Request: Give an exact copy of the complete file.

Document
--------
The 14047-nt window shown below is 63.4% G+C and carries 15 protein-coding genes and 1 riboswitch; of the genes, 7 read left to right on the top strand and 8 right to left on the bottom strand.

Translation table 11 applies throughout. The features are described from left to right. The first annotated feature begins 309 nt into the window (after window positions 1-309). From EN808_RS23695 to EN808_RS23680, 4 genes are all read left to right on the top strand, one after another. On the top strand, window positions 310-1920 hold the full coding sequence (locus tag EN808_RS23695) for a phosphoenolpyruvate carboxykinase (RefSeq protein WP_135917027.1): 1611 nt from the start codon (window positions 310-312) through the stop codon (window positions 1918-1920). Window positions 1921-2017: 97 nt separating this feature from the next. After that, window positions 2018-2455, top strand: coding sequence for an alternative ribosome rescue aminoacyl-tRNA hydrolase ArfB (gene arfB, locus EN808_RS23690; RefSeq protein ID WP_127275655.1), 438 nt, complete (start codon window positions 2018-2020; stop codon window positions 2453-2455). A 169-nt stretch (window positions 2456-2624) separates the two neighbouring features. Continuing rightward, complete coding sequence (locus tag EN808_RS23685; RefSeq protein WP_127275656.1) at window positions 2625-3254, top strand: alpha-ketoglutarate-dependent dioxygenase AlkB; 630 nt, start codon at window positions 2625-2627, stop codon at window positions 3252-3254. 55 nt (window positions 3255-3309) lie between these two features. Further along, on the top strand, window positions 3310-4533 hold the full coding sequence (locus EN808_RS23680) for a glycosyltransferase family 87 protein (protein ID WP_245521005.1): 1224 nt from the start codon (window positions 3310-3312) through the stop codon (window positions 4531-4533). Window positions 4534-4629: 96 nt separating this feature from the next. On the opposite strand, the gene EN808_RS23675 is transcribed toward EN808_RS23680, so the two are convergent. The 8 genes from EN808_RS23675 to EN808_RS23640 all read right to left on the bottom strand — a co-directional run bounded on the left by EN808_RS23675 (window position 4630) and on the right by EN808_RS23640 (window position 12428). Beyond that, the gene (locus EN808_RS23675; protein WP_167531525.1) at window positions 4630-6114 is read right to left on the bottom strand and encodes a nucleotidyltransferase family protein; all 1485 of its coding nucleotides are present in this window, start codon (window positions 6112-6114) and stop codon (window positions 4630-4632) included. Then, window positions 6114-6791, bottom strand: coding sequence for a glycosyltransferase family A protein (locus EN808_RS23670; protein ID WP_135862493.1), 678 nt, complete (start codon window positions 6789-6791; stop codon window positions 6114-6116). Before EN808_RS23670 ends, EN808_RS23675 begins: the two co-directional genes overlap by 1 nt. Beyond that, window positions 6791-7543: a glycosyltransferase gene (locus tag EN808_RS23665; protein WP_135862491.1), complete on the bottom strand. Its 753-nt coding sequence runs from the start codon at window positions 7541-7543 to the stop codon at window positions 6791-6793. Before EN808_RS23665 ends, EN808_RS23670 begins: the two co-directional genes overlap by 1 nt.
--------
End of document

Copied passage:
The 14047-nt window shown below is 63.4% G+C and carries 15 protein-coding genes and 1 riboswitch; of the genes, 7 read left to right on the top strand and 8 right to left on the bottom strand.

Translation table 11 applies throughout. The features are described from left to right. The first annotated feature begins 309 nt into the window (after window positions 1-309). From EN808_RS23695 to EN808_RS23680, 4 genes are all read left to right on the top strand, one after another. On the top strand, window positions 310-1920 hold the full coding sequence (locus tag EN808_RS23695) for a phosphoenolpyruvate carboxykinase (RefSeq protein WP_135917027.1): 1611 nt from the start codon (window positions 310-312) through the stop codon (window positions 1918-1920). Window positions 1921-2017: 97 nt separating this feature from the next. After that, window positions 2018-2455, top strand: coding sequence for an alternative ribosome rescue aminoacyl-tRNA hydrolase ArfB (gene arfB, locus EN808_RS23690; RefSeq protein ID WP_127275655.1), 438 nt, complete (start codon window positions 2018-2020; stop codon window positions 2453-2455). A 169-nt stretch (window positions 2456-2624) separates the two neighbouring features. Continuing rightward, complete coding sequence (locus tag EN808_RS23685; RefSeq protein WP_127275656.1) at window positions 2625-3254, top strand: alpha-ketoglutarate-dependent dioxygenase AlkB; 630 nt, start codon at window positions 2625-2627, stop codon at window positions 3252-3254. 55 nt (window positions 3255-3309) lie between these two features. Further along, on the top strand, window positions 3310-4533 hold the full coding sequence (locus EN808_RS23680) for a glycosyltransferase family 87 protein (protein ID WP_245521005.1): 1224 nt from the start codon (window positions 3310-3312) through the stop codon (window positions 4531-4533). Window positions 4534-4629: 96 nt separating this feature from the next. On the opposite strand, the gene EN808_RS23675 is transcribed toward EN808_RS23680, so the two are convergent. The 8 genes from EN808_RS23675 to EN808_RS23640 all read right to left on the bottom strand — a co-directional run bounded on the left by EN808_RS23675 (window position 4630) and on the right by EN808_RS23640 (window position 12428). Beyond that, the gene (locus EN808_RS23675; protein WP_167531525.1) at window positions 4630-6114 is read right to left on the bottom strand and encodes a nucleotidyltransferase family protein; all 1485 of its coding nucleotides are present in this window, start codon (window positions 6112-6114) and stop codon (window positions 4630-4632) included. Then, window positions 6114-6791, bottom strand: coding sequence for a glycosyltransferase family A protein (locus EN808_RS23670; protein ID WP_135862493.1), 678 nt, complete (start codon window positions 6789-6791; stop codon window positions 6114-6116). Before EN808_RS23670 ends, EN808_RS23675 begins: the two co-directional genes overlap by 1 nt. Beyond that, window positions 6791-7543: a glycosyltransferase gene (locus tag EN808_RS23665; protein WP_135862491.1), complete on the bottom strand. Its 753-nt coding sequence runs from the start codon at window positions 7541-7543 to the stop codon at window positions 6791-6793. Before EN808_RS23665 ends, EN808_RS23670 begins: the two co-directional genes overlap by 1 nt.